A weight matrix file (as shown below) consists of a single record title (here test matrix), a record containing the motif length (here 11), the "mark position" (here 5), and the minimum and maximum scores (here 0.0 and 10.0). The "mark position" is an offset which is added to the position of any matches reported by the search routine in spin. The next two records are ignored by the programs. The first gives the matrix column positions, and the next the total counts in each column. The final records (4 for DNA weight matrices) give the counts for each character type at each position in the motif. These counts are converted into weights that are used during the searches. Any position in a sequence which scores at least as high as the minimum score (here 0.0) is reported as a match, and if the results are plotted they are scaled to fit the range defined by the minimum and maximum scores (here 0.0 and 10.0).

test matrix
11 5 0.0 10.0
P     0     1     2     3     4     5     6     7     8     9    10
n  8067  8067  8069  8067  8069  8069  8069  8069  8069  8069  8068
a  2572  4755   700    61    73  3759  5667   542  1236  2082  1624
c  3137  1109   301    33    89   260   671   518  1282  1803  2379
g  1515  1146  6343  7897   103  3759  1060  6502  1821  2879  2098
t   845  1059   725    77  7803   288   670   506  3728  1303  1967

The maximum number of columns in a record is 20. Longer motifs will have weight matrix files with sufficient blocks of 20 columns. For example the one shown below has 22 positions and so a second block has been started.

22 0 0.0 3.0
P  0  1  2  3  4  5  6  7  8  9 10 11 12 13 14 15 16 17 18 19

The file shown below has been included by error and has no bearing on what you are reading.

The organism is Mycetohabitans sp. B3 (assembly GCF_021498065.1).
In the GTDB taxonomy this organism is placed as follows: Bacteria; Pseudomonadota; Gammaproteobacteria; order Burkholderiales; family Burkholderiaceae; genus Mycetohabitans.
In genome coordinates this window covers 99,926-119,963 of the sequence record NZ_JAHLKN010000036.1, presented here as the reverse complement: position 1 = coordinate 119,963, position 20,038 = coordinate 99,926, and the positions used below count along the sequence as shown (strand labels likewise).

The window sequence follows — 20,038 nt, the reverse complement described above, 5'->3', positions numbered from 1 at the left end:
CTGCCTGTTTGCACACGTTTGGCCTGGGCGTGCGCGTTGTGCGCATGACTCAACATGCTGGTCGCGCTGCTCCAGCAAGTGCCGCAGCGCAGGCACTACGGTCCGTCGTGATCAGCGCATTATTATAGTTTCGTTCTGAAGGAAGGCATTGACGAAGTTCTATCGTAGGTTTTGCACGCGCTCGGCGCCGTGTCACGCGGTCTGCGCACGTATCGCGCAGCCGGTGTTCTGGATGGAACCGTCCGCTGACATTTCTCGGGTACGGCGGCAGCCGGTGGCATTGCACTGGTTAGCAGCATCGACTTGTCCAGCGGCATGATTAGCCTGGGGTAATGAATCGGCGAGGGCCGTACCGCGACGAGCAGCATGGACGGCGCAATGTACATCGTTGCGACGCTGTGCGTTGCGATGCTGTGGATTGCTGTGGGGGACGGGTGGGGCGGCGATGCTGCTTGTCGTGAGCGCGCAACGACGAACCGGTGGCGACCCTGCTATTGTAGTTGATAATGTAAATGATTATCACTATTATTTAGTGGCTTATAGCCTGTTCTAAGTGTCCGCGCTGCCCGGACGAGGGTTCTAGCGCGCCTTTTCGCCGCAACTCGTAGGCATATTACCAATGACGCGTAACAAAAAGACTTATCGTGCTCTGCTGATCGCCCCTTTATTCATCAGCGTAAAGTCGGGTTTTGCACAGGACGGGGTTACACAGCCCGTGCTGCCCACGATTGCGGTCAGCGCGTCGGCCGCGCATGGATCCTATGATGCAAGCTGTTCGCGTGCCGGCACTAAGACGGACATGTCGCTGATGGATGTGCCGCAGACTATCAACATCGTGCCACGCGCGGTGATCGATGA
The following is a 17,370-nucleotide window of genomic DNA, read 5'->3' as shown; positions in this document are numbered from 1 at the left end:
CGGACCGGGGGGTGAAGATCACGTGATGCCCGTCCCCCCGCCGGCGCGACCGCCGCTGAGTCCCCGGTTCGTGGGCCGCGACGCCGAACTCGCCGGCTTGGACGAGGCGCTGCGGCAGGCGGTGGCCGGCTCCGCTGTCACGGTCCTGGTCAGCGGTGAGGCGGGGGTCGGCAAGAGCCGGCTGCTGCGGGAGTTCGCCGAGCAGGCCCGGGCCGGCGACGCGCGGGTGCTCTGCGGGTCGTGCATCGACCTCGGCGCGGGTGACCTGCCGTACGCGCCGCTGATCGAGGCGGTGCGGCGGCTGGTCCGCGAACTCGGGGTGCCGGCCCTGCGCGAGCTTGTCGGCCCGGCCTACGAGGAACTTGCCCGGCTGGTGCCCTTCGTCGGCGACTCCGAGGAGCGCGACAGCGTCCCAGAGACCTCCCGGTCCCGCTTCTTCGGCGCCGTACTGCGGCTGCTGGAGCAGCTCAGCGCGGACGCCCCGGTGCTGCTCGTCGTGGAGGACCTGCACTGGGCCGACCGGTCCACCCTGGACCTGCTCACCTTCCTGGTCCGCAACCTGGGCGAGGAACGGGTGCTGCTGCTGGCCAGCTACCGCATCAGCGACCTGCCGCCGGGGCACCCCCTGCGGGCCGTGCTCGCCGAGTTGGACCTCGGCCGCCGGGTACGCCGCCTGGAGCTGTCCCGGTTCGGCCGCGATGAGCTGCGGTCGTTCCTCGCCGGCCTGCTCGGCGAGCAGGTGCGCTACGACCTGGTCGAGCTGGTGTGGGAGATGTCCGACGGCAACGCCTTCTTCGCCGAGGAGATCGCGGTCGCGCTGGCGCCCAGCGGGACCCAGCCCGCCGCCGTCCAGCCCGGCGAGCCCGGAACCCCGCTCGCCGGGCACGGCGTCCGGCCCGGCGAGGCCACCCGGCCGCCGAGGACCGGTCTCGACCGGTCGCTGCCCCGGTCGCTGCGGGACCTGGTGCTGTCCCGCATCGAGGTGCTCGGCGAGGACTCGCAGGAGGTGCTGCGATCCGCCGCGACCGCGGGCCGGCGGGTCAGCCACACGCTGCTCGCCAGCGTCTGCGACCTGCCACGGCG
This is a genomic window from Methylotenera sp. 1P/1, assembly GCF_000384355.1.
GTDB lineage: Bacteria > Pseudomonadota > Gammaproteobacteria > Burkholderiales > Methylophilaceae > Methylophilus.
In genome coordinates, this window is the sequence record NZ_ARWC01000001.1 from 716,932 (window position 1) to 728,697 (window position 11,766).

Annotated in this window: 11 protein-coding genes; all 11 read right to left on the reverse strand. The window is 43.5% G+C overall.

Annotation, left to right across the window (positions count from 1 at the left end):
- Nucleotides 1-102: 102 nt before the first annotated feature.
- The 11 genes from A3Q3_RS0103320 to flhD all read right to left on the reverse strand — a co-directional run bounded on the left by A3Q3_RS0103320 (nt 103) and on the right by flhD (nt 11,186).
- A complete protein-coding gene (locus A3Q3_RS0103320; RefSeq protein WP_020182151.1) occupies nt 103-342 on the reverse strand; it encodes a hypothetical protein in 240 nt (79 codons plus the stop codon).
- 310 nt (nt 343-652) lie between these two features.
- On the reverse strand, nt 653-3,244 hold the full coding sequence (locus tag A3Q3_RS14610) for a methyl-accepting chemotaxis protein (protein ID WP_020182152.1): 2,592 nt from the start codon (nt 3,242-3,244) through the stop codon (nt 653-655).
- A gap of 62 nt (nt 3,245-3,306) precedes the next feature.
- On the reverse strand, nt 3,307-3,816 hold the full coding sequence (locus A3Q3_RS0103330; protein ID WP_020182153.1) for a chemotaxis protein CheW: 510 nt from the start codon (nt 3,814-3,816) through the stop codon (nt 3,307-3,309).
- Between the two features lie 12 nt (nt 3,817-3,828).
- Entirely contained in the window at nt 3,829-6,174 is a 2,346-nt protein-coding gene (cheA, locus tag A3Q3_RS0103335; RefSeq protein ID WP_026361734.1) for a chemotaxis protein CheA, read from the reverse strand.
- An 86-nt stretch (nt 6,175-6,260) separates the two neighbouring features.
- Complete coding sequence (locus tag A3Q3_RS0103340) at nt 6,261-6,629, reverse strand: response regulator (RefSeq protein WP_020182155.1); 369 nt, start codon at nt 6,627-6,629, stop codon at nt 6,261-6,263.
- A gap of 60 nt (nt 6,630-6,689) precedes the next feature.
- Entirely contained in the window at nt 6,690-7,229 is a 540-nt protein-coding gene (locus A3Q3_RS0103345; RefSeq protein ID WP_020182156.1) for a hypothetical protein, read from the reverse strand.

n  4  4  4  4  4  4  4  4  4  4  4  4  4  4  4  4  4  4  4  4
a  2  2  2  2  2  2  2  2  2  0  0  0  2  2  2  2  2  2  2  2
c  1  1  1  1  1  1  1  1  1  0  0  0  1  1  1  1  1  1  1  1
g  0  0  0  0  0  0  0  0  1  4  4  3  0  0  0  0  0  0  0  0
t  1  1  1  1  1  1  1  1  0  0  0  1  1  1  1  1  1  1  1  1
P 20 21
n  4  4
a  2  2
c  1  1
g  0  0
t  1  1


Show the version number of the program.
Set the mark position. When matches are found using the weight matrix offset m is added to the reported match position.
Set the minimum score. When the weight matrix is used to search a new sequence all positions which reach this score are reported as a match.
Set the maximum score. When the weight matrix is used to search a new sequence, matches are plotted using this value as the maximum.
Apply an input weight matrix to the set of aligned motifs. Write the scores for each motif on the screen, but do not create a new weight matrix file.
The file name for the weight matrix created.


Usage: make_weights [options] input_file
Where options are:
    [-w input weights filename]      [-o output filename]
    [-c min score]                   [-C max score]
    [-m mark position]               [-v version]


See section Motif search.

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This page is maintained by staden-package. Last generated on 22 October 2002.